Tamil Love Poetry: The Five Hundred Short Poems of the Ainkurunuru, an Early Third Century Anthology
Martha Ann Selby
Columbia University Press, 2011 - Poetry - 200 pages
Dating from the early decades of the third century C.E., the Ainkurunuru is believed to be the world's earliest anthology of classical Tamil love poetry. Commissioned by a Cera-dynasty king and composed by five masterful poets, the anthology illustrates the five landscapes of reciprocal love: jealous quarreling, anxious waiting and lamentation, clandestine love before marriage, elopement and love in separation, and patient waiting after marriage.
Despite its centrality to literary and intellectual traditions, the Ainkurunuru remains relatively unknown beyond specialists. Martha Ann Selby, well-known translator of classical Indian poetry and literature, takes the bold step of opening this anthology to all readers, presenting crystalline translations of 500 poems dense with natural imagery and early examples of South Indian culture. Because of their form's short length, the anthology's five authors rely on double entendre and sophisticated techniques of suggestion, giving their poems an almost haikulike feel. Groups of verse center on one unique figure, in some cases an object or an animal, in others a line of direct address or a specific conversation or situation. Selby introduces each section with a biographical sketch of the poet and the conventions at work within the landscape. She then incorporates notes explaining shifting contexts.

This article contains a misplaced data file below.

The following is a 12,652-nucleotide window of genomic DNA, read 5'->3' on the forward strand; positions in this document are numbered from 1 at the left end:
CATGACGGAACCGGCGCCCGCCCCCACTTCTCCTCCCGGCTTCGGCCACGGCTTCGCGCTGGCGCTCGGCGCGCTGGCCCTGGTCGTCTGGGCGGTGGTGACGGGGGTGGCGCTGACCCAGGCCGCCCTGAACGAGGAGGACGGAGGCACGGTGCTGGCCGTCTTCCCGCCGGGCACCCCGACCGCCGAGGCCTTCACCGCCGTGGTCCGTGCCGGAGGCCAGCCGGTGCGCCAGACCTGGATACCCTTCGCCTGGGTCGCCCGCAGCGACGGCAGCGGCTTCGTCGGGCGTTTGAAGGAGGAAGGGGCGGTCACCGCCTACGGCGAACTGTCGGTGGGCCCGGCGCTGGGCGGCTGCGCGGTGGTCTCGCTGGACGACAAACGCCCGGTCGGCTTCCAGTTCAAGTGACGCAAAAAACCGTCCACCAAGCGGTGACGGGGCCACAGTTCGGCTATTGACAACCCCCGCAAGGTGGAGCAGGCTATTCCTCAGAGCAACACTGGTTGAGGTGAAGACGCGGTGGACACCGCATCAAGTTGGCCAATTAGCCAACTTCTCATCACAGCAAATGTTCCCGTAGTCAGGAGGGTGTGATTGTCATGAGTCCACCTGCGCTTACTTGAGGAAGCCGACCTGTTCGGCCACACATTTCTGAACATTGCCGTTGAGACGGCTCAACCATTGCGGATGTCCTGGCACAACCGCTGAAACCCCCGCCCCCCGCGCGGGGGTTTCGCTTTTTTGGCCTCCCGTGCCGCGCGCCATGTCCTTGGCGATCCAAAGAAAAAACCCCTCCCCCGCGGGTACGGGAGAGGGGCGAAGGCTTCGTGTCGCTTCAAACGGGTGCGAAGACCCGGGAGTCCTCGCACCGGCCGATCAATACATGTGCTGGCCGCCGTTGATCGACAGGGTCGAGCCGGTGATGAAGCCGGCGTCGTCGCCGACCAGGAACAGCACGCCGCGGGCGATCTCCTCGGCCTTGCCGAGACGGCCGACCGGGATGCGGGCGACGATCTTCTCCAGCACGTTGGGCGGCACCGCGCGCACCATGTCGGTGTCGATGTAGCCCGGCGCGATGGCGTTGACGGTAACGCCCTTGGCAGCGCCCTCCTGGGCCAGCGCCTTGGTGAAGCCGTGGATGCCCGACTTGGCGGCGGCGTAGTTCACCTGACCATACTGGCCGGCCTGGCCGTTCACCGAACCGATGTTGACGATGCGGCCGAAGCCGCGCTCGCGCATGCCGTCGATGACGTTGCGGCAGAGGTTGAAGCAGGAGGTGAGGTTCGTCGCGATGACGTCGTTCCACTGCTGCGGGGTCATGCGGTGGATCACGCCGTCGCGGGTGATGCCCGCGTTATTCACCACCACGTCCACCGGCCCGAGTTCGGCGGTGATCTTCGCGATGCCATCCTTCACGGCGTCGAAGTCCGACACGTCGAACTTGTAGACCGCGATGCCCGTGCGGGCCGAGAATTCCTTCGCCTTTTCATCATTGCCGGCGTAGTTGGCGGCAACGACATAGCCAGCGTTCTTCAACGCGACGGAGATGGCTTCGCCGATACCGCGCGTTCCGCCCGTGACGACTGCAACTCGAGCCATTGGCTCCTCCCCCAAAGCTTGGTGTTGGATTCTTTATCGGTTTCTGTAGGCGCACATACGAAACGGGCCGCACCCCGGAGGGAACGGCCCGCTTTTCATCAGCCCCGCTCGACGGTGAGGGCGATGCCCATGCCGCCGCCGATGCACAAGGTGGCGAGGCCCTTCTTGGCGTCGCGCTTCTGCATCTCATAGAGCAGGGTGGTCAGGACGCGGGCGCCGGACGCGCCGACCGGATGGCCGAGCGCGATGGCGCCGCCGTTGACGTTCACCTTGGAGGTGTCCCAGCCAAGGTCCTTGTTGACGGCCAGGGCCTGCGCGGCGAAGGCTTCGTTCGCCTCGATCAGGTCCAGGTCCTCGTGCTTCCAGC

He has gone off all by himselfbeyond the wasteswhere tigers used to prowland the toothbrush trees grow tall,their trunks parched,on the flinty mountains,
while the lovely folds of your loins, wide as a chariot's seat, vanish as your circlet worked from gold grows far too large for you.
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A. K. Ramanujan addresses her girlfriend addresses the heroine Aiṅkuṟunūṟu animals anthologies anthropomorphism armlets Aviṉi backwaters bamboo bangles bard bees blooms blossoms blue lilies Burton Watson cassia chariot Chennai chest cool daughter decad Donald Keene dunes dying hatchling earshot elephant elopement embrace final poem flowers ford forest foster mother fragrant Friend girl girl’s girlfriend addresses gleaming gossip gray-cowled crow hair heart hero hero’s heroine addresses heroine’s hill husband implied simile jasmine jewels Kalof king kohl-rimmed eyes kuṟińci landscape leave Listen Look lord lover marriage marry the heroine marutam mate millet monkey mountain mullai Muruku myrobalan neytal obliquely ofthe paddy pālai paperback parrots path pattu peacock poems are set poetic postmarital context premarital context rains rival shoulders soft soft-gaited heron soliloquy spoken sweet Ten Poems Teyyō tōḻi Tolkāppiyam town translation vast virtues wasteland water lily white water bird wife wife’s woman women words young zoomorphism